This is an autobiography unlike any you have ever read; you might call it a collective autobiography … Change happens so imperceptibly that only big events like the collapse of the Berlin Wall or 9/11 allow us to establish a ‘before’ and an ‘after.’ Closer to home, photographs set a time line, as do family holidays, and both are used as markers throughout the book. But because everything, no matter how obscure or distant, is now available on the internet, we inhabit ‘the infinite present’ … Ernaux is always trying to envisage the book she will write — this very book we are reading, in a fluent, idiomatic translation by Alison L. Strayer … The Years is an earnest, fearless book, a Remembrance of Things Past for our age of media domination and consumerism, for our period of absolute commodity fetishism.
Ernaux’s memoir The Years, which was recently translated into English, is best understood as an account of the sociological conditions that made her previous work possible. The Years is unsentimental and distant in tone, flattening out the trajectory of Ernaux’s singular life by telling a grander narrative in which the weight of history acts upon an individual life … The result is a memoir that is humble and generous, an homage to the great French writers and thinkers of the previous century. The ‘she’ of The Years could be (and indeed is meant to be) any woman who grew up in a small town and moved into the literary world … The Years is not the testimony of a woman who once existed, but of a woman who no longer exists.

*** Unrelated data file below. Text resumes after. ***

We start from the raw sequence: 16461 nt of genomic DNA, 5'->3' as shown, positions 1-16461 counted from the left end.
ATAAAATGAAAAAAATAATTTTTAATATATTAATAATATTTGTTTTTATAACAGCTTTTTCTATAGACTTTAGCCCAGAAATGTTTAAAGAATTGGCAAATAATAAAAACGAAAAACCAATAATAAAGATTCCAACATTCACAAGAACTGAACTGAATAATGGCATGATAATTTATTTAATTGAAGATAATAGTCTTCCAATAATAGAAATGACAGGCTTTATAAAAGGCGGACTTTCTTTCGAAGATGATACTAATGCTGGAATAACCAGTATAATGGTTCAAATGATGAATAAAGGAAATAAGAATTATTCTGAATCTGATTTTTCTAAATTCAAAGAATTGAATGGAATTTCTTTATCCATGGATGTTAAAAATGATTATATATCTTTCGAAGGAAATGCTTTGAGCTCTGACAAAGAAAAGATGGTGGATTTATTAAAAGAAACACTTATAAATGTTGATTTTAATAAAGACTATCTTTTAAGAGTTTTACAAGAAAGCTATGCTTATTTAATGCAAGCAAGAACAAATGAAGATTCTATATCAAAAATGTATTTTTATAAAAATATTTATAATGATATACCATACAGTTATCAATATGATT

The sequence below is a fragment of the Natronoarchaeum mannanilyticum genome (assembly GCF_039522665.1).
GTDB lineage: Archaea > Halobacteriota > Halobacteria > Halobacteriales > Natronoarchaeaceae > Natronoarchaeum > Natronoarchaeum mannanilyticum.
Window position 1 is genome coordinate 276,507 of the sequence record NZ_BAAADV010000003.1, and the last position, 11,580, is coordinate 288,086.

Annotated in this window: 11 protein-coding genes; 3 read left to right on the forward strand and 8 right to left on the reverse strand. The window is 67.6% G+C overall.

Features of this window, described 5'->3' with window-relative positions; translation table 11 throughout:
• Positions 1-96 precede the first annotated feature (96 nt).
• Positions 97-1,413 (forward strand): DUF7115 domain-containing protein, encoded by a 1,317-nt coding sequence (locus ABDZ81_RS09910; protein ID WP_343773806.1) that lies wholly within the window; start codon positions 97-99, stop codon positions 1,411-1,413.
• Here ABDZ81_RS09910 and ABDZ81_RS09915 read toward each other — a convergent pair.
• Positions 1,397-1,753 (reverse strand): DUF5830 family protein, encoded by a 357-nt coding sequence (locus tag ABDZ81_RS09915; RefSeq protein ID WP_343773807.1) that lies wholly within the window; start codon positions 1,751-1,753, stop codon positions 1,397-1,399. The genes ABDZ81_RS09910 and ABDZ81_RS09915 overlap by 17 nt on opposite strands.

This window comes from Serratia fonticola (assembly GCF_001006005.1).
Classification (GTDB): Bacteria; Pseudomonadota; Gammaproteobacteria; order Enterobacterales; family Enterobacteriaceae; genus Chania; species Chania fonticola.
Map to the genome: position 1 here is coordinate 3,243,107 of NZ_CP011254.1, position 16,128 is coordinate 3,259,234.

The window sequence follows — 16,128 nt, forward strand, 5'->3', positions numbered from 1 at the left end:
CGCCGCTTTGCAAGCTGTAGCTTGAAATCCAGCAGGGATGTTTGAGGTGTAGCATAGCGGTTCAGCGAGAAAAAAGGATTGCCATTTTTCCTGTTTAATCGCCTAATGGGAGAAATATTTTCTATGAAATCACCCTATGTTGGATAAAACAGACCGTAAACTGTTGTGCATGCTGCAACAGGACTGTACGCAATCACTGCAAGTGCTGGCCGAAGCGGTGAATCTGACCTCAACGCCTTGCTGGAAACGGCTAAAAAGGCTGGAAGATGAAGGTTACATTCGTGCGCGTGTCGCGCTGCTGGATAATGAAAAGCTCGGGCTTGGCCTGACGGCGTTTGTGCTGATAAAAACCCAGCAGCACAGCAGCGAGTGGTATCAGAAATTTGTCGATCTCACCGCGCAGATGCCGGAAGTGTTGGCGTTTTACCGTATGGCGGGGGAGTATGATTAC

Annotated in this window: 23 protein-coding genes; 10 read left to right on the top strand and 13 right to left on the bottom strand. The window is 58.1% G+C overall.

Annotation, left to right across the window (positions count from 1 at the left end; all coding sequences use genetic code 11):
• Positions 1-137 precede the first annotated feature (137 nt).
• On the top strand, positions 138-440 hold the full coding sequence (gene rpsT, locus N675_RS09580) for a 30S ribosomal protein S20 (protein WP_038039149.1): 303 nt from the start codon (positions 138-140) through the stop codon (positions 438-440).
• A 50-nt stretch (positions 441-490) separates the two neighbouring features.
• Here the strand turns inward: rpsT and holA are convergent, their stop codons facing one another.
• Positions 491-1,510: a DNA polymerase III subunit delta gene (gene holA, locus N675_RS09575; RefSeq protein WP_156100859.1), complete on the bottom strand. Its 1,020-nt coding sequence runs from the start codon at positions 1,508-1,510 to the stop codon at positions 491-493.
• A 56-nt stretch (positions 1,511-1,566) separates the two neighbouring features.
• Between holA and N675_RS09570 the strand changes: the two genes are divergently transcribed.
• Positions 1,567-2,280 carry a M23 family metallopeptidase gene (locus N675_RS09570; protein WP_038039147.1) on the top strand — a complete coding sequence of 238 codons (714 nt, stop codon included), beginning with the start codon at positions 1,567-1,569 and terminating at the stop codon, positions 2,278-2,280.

For Ernaux, photographs are central to the construction of her narrative — as much for their illusions as for what they reveal. She builds The Years around such images, as well as meals: commemorations and communal gatherings, the structures by which we arrange our lives. It’s a brilliant strategy, not least because it encodes the notion of the collective, of the shared experience, into the marrow of the book. This is essential, because The Years is not Ernaux’s story, or not her story alone. Rather, it uses the circumstances of her life as a template to uncover larger commonalities and concerns … This is work that wants to address reality as it is. That such a gesture is impossible, that we are always under the influence of our minds, our beliefs and our perceptions, is part of the point.